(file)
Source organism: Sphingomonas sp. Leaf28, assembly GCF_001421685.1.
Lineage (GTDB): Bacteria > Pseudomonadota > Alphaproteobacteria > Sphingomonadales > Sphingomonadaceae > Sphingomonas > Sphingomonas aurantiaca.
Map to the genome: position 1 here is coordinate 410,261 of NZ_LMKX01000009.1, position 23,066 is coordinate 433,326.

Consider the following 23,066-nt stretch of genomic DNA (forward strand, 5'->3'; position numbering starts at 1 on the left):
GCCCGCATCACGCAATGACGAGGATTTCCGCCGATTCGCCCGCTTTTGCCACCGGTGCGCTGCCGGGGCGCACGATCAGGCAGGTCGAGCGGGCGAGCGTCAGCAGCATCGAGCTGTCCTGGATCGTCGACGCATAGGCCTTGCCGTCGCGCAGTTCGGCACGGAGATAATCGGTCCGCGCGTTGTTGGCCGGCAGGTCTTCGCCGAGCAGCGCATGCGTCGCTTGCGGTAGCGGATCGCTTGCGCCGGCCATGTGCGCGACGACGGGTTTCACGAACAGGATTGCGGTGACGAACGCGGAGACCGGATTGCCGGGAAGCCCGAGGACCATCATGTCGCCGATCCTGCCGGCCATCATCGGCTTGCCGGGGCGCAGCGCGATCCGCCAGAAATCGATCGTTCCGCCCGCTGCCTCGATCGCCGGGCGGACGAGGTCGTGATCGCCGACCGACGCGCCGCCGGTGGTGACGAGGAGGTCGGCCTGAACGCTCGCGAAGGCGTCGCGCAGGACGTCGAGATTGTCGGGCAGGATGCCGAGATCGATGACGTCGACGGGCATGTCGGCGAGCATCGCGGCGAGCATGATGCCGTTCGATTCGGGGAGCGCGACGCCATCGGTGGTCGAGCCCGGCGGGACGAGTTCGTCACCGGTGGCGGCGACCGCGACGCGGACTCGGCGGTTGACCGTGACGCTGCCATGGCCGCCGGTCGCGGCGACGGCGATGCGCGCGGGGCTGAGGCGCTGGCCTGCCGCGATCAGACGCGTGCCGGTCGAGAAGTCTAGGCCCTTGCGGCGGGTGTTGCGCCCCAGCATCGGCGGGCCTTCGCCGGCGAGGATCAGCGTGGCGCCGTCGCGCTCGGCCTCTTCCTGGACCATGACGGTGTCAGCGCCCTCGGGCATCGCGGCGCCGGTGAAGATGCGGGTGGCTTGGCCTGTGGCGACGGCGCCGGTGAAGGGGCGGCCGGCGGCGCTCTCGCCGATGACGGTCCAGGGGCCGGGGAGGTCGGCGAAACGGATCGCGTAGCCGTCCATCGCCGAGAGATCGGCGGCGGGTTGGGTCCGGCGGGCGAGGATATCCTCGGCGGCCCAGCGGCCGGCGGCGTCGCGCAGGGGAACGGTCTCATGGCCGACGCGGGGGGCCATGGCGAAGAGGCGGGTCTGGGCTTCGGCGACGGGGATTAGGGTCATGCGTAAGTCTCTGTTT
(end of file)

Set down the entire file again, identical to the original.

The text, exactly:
Source organism: Sphingomonas sp. Leaf28, assembly GCF_001421685.1.
Lineage (GTDB): Bacteria > Pseudomonadota > Alphaproteobacteria > Sphingomonadales > Sphingomonadaceae > Sphingomonas > Sphingomonas aurantiaca.
Map to the genome: position 1 here is coordinate 410,261 of NZ_LMKX01000009.1, position 23,066 is coordinate 433,326.

Consider the following 23,066-nt stretch of genomic DNA (forward strand, 5'->3'; position numbering starts at 1 on the left):
GCCCGCATCACGCAATGACGAGGATTTCCGCCGATTCGCCCGCTTTTGCCACCGGTGCGCTGCCGGGGCGCACGATCAGGCAGGTCGAGCGGGCGAGCGTCAGCAGCATCGAGCTGTCCTGGATCGTCGACGCATAGGCCTTGCCGTCGCGCAGTTCGGCACGGAGATAATCGGTCCGCGCGTTGTTGGCCGGCAGGTCTTCGCCGAGCAGCGCATGCGTCGCTTGCGGTAGCGGATCGCTTGCGCCGGCCATGTGCGCGACGACGGGTTTCACGAACAGGATTGCGGTGACGAACGCGGAGACCGGATTGCCGGGAAGCCCGAGGACCATCATGTCGCCGATCCTGCCGGCCATCATCGGCTTGCCGGGGCGCAGCGCGATCCGCCAGAAATCGATCGTTCCGCCCGCTGCCTCGATCGCCGGGCGGACGAGGTCGTGATCGCCGACCGACGCGCCGCCGGTGGTGACGAGGAGGTCGGCCTGAACGCTCGCGAAGGCGTCGCGCAGGACGTCGAGATTGTCGGGCAGGATGCCGAGATCGATGACGTCGACGGGCATGTCGGCGAGCATCGCGGCGAGCATGATGCCGTTCGATTCGGGGAGCGCGACGCCATCGGTGGTCGAGCCCGGCGGGACGAGTTCGTCACCGGTGGCGGCGACCGCGACGCGGACTCGGCGGTTGACCGTGACGCTGCCATGGCCGCCGGTCGCGGCGACGGCGATGCGCGCGGGGCTGAGGCGCTGGCCTGCCGCGATCAGACGCGTGCCGGTCGAGAAGTCTAGGCCCTTGCGGCGGGTGTTGCGCCCCAGCATCGGCGGGCCTTCGCCGGCGAGGATCAGCGTGGCGCCGTCGCGCTCGGCCTCTTCCTGGACCATGACGGTGTCAGCGCCCTCGGGCATCGCGGCGCCGGTGAAGATGCGGGTGGCTTGGCCTGTGGCGACGGCGCCGGTGAAGGGGCGGCCGGCGGCGCTCTCGCCGATGACGGTCCAGGGGCCGGGGAGGTCGGCGAAACGGATCGCGTAGCCGTCCATCGCCGAGAGATCGGCGGCGGGTTGGGTCCGGCGGGCGAGGATATCCTCGGCGGCCCAGCGGCCGGCGGCGTCGCGCAGGGGAACGGTCTCATGGCCGACGCGGGGGGCCATGGCGAAGAGGCGGGTCTGGGCTTCGGCGACGGGGATTAGGGTCATGCGTAAGTCTCTGTTT